8 things you won’t expect when you’re expecting…
Most of us are aware of the many undesirable afflictions that can come hand-in-hand with pregnancy. But what about those less commonly known ones? LISA JEWELL explains some of the pregnancy side effects you may not be expecting.
Your feet can grow
When you get pregnant, you expect that you’re going to put on weight. Probably most of it will go on the bump and you’ll gain a bit in your arms and legs. But your feet? Research shows that, on average, most women’s feet grow at least a halfsize in the second half of pregnancy. This is mainly due to fluid retention in the feet and ankles, but your feet can also grow because the ligaments become stretched. Most women find that their foot size goes back down after pregnancy but a few will permanently need to wear a bigger shoe size.
Your sense improve
During pregnancy, your levels of oestrogen increase and this has been linked to an increased sense of smell. Unfortunately, this means you’re going to be more sensitive to strong smells during your pregnancy – particularly things like perfume, cigarette smoke and body odour. You may also find that your sense of taste becomes heightened and that you can’t stand the taste of some foods and start to love foods that you previously hated. It’s thought that both of these heightened senses actually serve a purpose during pregnancy as they stop you from wanting foods containing things
that will make you nauseous or are harmful to the foetus.
You can get morning sickness all day
First of all, we should say that some women don’t get morning sickness at all – the lucky ladies. Unfortunately, you may fall into the category of women who do get morning sickness and it can (despite its name) go on all day. During pregnancy, around 80 per cent of women will feel sick
and it’s usually due to an over-sensitive stomach caused by pregnancy hormones. The good news is that morning sickness usually starts to improve at around 14 or 16 weeks and, usually, it won’t last the entirety of your pregnancy.You can try to relieve the sickness by changing what you eat. Ask your doctor for advice on ways to cope with the nausea.
You’ll get gassy
Yes, we know that it’s only men who burp and pass wind – women never do! But, during pregnancy, you’ll find that your gastrointestinal tract is working overtime and you’ll produce more gas in your stomach. This will lead to you belching more and becoming windier at the other end, often at the worst moments you can imagine! Cut back on foods that can cause gassiness – such as beans, brussels sprouts and soft drinks. If you’re lactose intolerant, dairy might be bringing on some bloatedness. Try not to worry too much about gassy habits. There isn’t very much you can do to control them and, unfortunately, they can just be a part of the pregnancy process.
You’ll get horny
It’s hard to imagine that, after the morning sickness and the gassiness, you’d feel in by a rise in oestrogen you’d feel in the mood to have sex. But being pregnant can certainly make you feel more amorous due to your changing hormones and the increased blood flow to the pelvis area. You’re probably more likely to feel horny in the first trimester of your pregnancy but there are no hard and fast rules. And it’s worth pointing out that you may actually have a low desire for sex during pregnancy, and that’s perfectly normal too.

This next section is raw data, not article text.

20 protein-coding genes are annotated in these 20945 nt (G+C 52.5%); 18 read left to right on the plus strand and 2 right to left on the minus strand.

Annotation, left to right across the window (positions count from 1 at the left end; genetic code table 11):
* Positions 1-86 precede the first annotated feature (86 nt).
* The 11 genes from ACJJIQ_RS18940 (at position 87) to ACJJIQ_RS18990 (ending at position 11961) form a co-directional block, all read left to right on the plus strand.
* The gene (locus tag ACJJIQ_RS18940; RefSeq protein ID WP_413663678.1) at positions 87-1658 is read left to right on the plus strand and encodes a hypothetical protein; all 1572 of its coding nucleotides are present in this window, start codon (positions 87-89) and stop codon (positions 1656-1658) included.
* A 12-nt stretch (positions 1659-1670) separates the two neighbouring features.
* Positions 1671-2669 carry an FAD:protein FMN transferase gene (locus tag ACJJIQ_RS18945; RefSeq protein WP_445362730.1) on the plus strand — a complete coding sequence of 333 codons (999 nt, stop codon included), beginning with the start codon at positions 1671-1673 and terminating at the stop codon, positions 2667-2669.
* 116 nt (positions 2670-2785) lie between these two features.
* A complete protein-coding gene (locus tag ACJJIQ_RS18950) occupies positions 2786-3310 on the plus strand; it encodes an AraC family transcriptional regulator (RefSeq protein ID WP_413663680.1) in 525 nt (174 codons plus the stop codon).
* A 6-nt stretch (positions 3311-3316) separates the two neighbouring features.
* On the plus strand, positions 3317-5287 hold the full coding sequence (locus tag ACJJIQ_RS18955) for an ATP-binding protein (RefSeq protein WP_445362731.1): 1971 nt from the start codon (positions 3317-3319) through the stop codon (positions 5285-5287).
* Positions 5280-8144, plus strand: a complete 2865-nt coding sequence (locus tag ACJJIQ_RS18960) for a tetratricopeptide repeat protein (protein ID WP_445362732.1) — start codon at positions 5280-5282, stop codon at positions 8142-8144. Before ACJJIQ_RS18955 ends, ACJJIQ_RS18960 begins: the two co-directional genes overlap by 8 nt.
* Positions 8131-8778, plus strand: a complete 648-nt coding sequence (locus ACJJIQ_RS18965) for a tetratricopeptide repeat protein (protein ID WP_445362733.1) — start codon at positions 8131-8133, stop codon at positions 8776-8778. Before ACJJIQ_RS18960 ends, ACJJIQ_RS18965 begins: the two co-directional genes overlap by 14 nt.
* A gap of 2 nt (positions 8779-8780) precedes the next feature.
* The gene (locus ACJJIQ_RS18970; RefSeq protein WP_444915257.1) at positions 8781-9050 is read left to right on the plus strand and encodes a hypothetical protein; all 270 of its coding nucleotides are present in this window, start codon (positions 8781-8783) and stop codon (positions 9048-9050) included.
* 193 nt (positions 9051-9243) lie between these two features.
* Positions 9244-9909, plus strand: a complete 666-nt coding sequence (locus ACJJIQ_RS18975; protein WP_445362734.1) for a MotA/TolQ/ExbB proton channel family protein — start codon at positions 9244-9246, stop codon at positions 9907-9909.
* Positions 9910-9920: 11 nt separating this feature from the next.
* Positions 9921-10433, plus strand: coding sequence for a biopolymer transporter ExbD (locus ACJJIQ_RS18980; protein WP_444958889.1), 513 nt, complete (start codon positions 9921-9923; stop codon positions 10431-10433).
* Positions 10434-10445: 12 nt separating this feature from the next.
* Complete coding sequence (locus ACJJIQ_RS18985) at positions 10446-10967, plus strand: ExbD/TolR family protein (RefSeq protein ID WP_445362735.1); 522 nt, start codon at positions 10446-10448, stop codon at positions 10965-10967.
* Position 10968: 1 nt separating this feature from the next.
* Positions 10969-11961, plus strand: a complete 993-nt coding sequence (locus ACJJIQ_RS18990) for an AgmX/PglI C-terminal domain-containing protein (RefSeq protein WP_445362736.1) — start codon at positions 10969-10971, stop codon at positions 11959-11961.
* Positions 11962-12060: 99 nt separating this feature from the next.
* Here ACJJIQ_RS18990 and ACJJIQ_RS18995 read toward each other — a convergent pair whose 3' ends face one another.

You’ll get itchy
This isn’t a symptom that’s talked about very much and it might take you completely by surprise if you start itching and scratching all the time. The reason why you feel itchy is because your skin is slowly stretching, particularly around your belly and your breasts. And, once again, those pregnancy hormones have a part to play. If you sometimes have itchy skin because of allergies or dry skin, it may become worse during pregnancy. Some women also find that they feel itchy on their palms and the soles of their feet. This is usually caused by a rise in oestrogen and it disappears after baby arrives. To stop that scratchy feeling, make sure you moisturise well and use an unscented brand. While it’s important to shower or bathe, try to avoid very hot temperatures as this can worsen the itching. If you have very persistent or painful itching, do see your doctor.
Your gums become inflamed
You may find that, during pregnancy, your gums become more tender, bleed more easily and can become inflamed. It’s worth going to see your dentist for a check-up once during your pregnancy and getting their opinion on your inflamed gums. It could just be down to pregnancy hormones but it can also signal gingivitis, which can lead to a more serious condition called periodontal disease. If your gums remain tender, switch to a softer tooth brush and remember to floss regularly. If you’re suffering from morning sickness, remember to brush your teeth afterwards so that you eliminate as much bacteria from your mouth as possible.
You’ll get harier
Pregnancy hormones can do great things for your head of hair – it can become glossier, thicker and is less likely to fall out. Unfortunately, pregnancy is also great for the hair that appears elsewhere on the body and you may find hairs cropping up on your upper lip, chin, nipples and even on your back and your belly. You may have to shave your legs more often as little hairs quickly crop up. Don’t worry about the hairiness, it will go away after pregnancy and, if it is causing you distress, there are ways to deal with it so that you go back to looking fabulously smooth!